Regrets… I Have A Few…

An article by posted on June 25, 2012

How many times have we seen this already this season… I’m talking about Terry Collins lamenting about what he could have done to prevent another bone-jarring moment in a Mets loss.

He has compiled enough material to complete his own personal volume of a Book of Lamentations.

Last night, was another typical Mets loss you can hang on the skipper of the Mets. Mike Vaccaro of the NY Post explains:

After his team had grinded and bloodied its way back from deficits of 4-0 and 5-1 all the way back to 5-5, Collins tried to squeeze an extra inning out of Miguel Batista. Robinson Cano was leading off the eighth. Two nights earlier, Cano had dented the Whitestone Bridge with a rocket blast off Batista. One night earlier, asked why he hadn’t used Byrdak to pitch to Raul Ibanez (who would tie the game with his own blast), he essentially said Byrdak’s job against the Yankees was to pitch to Cano.

Here came Cano. Tie game. Buzzing ballpark.

No Byrdak. All around Citi Field, the buzz was replaced by something else: by the sound of Mets fans among the sold-out crowd of 42,364 engaging in a community-wide first-guess, nobody waiting for hindsight to provide 20-20 clarity.

Seconds later, Cano struck again and as his blast soared into the night we felt the ice coarsing though our veins as we saw the inevitable worst-case scenario unfold before our unsurprised eyes.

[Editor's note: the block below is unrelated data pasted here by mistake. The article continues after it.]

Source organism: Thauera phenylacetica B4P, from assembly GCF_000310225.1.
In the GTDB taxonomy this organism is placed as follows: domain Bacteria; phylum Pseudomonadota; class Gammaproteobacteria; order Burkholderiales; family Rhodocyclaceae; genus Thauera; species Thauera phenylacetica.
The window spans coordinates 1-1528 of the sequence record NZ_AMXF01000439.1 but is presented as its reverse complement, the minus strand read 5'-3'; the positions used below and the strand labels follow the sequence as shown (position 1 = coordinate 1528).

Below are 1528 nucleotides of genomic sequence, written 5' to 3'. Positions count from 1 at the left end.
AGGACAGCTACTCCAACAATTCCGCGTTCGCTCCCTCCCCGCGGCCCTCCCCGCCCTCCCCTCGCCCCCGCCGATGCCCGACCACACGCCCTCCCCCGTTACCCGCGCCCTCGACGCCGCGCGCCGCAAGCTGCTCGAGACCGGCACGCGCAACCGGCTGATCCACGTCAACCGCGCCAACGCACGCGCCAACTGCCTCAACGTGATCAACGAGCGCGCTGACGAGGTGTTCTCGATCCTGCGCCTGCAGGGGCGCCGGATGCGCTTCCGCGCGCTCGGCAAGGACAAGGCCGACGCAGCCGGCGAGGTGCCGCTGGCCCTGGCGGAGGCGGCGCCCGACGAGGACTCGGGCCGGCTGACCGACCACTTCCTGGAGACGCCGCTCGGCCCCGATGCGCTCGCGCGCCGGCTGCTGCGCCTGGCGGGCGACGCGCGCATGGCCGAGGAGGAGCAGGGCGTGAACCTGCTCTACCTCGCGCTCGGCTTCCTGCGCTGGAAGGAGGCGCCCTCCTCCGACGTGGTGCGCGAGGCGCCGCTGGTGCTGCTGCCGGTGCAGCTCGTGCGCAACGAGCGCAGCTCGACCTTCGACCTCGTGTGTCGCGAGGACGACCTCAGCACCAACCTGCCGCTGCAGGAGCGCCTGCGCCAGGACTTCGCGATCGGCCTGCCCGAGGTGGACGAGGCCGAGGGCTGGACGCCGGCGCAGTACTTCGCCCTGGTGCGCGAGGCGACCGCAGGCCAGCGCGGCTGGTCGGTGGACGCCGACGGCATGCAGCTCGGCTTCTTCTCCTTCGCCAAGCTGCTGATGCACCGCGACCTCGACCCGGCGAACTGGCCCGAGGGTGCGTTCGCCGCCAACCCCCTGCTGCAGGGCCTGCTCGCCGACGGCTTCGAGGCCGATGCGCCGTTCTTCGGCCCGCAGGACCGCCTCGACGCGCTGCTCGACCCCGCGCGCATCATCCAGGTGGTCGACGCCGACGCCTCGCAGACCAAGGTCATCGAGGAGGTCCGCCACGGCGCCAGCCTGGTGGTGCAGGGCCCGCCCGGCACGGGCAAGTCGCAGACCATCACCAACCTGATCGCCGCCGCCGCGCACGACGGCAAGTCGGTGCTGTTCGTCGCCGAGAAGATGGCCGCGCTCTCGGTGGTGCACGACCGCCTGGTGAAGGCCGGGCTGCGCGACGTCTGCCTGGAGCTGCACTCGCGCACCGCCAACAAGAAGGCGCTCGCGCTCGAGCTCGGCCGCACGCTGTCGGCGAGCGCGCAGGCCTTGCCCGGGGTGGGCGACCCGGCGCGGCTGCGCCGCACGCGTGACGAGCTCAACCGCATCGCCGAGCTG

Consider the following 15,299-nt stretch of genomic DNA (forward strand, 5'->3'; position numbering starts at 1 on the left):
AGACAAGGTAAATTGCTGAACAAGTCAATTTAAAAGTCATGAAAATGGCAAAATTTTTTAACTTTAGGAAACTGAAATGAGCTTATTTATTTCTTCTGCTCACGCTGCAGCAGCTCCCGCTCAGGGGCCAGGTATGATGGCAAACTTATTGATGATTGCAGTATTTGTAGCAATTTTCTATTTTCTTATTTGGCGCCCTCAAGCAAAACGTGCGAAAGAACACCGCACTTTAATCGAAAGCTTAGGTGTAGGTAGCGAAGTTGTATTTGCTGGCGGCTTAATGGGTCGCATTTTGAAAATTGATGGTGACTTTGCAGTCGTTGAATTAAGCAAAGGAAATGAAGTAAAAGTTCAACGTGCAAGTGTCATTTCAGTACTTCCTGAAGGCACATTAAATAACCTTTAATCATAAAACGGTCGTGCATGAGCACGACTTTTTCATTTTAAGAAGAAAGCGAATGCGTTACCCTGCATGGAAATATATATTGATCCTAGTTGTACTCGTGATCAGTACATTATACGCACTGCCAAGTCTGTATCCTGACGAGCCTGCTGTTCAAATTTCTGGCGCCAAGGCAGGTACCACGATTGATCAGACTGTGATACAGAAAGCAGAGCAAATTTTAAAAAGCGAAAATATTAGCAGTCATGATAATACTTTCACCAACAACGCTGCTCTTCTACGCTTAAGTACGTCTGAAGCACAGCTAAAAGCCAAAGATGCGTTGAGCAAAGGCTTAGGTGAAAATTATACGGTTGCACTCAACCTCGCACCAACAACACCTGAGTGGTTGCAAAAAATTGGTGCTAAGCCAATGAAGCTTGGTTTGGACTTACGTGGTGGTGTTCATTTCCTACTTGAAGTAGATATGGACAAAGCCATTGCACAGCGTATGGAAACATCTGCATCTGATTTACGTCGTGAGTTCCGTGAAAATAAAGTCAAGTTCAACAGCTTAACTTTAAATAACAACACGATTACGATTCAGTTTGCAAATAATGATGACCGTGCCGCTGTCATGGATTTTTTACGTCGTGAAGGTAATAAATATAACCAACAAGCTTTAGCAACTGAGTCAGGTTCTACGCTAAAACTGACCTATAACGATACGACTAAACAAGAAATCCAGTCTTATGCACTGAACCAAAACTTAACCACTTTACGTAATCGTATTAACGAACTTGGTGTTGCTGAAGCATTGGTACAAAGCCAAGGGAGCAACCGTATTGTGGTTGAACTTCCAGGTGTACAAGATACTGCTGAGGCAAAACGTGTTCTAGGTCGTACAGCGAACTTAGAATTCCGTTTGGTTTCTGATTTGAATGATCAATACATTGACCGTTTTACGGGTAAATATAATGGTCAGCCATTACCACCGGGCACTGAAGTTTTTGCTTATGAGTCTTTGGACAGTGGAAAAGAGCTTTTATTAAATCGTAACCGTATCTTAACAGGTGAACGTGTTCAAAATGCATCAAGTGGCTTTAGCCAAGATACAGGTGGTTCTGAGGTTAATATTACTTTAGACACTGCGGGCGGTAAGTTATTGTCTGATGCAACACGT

“I should have brought Byrdak in,” Collins said after the game.

Too late for that, Terry.

The Mets lost 6-5 and their hard-fought five-run comeback went to waste.

“Should have brought him in,” he said a second time.

Yes, you should have.

You said that’s what Byrdak’s job would be during the Subway Series – to pitch to Cano. It was a good plan, but you blew it and it cost us the game. What were you saving him for? Another one of those moments that would never come?

Collins has done a fine job instilling confidence in this team and having them all believing in themselves. But when it comes to in-game strategy, Collins is his own worst enemy and he’s the first to admit it.

The problem is that he doesn’t seem to learn anything when he gets burned like this and he continues to make the same bad judgement calls again and again. I don’t mind having a manager who doesn’t do everything by the book and goes with his hunch occasionally, but you can’t keep betting against the odds and losing your pants like he has.

And what’s with his love affair with Miguel Batista?

About the Author ()

I'm a lifelong Mets fan who loves writing and talking about the Amazins' 24/7. From the Miracle in 1969 to the magic of 1986, and even the near misses in '73 and '00, I've experienced it all - the highs and the lows. I started Mets Merized Online in 2005 to feed my addiction and interact with other passionate Met fans like you. Follow me on Twitter @metsmerized.

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